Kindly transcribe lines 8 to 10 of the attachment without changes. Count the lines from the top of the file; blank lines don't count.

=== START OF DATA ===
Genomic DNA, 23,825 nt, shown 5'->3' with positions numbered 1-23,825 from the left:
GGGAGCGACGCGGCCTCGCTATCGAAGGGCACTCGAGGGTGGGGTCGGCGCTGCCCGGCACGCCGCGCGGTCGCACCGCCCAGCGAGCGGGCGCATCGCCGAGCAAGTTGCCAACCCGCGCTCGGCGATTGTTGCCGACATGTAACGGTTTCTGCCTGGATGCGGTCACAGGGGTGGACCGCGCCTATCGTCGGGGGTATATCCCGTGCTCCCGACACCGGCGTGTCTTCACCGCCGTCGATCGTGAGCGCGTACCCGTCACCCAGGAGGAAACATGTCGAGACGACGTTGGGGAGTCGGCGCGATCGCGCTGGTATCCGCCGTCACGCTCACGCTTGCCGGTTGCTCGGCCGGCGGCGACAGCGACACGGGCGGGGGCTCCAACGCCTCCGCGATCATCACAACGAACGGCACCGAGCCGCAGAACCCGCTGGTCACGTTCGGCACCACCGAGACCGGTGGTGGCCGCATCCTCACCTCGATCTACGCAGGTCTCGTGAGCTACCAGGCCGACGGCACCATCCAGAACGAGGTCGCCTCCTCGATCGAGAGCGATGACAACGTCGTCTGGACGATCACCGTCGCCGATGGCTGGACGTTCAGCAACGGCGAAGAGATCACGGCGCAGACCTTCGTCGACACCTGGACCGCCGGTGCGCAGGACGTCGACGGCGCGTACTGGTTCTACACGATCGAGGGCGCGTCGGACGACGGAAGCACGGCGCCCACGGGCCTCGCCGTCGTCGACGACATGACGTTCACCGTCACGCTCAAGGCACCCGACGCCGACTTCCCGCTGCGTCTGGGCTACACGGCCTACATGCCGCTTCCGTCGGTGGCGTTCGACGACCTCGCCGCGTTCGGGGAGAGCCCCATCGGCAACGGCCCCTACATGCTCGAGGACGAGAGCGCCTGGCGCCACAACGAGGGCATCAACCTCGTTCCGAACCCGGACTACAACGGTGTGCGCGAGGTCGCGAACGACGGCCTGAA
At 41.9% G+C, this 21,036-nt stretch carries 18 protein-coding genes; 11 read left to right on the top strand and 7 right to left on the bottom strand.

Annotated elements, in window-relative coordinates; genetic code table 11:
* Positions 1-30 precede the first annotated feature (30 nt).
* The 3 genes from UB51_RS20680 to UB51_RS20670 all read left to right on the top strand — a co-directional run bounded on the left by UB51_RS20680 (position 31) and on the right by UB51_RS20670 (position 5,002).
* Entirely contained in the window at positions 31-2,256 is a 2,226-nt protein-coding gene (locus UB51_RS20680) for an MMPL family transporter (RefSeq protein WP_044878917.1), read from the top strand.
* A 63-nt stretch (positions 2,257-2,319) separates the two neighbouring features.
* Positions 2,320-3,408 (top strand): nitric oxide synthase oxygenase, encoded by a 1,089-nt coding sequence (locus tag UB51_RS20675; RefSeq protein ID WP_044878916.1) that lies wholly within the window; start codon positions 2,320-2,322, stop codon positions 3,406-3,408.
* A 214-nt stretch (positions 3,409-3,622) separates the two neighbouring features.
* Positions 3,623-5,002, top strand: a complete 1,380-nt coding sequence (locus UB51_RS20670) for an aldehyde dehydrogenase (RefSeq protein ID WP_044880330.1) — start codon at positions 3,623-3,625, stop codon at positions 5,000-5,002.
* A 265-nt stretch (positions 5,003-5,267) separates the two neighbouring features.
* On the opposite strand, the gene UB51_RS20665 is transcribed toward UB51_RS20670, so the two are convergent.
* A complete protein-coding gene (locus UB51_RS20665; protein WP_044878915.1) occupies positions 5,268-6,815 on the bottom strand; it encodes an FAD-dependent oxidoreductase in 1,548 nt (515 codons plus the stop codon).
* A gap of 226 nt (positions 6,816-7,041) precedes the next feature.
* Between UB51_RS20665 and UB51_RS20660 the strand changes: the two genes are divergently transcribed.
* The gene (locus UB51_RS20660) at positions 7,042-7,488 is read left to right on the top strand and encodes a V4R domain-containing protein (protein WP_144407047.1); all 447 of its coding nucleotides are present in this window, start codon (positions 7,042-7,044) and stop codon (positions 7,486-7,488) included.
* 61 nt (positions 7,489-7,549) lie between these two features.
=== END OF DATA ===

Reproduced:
* A 63-nt stretch (positions 2,257-2,319) separates the two neighbouring features.
* Positions 2,320-3,408 (top strand): nitric oxide synthase oxygenase, encoded by a 1,089-nt coding sequence (locus tag UB51_RS20675; RefSeq protein ID WP_044878916.1) that lies wholly within the window; start codon positions 2,320-2,322, stop codon positions 3,406-3,408.
* A 214-nt stretch (positions 3,409-3,622) separates the two neighbouring features.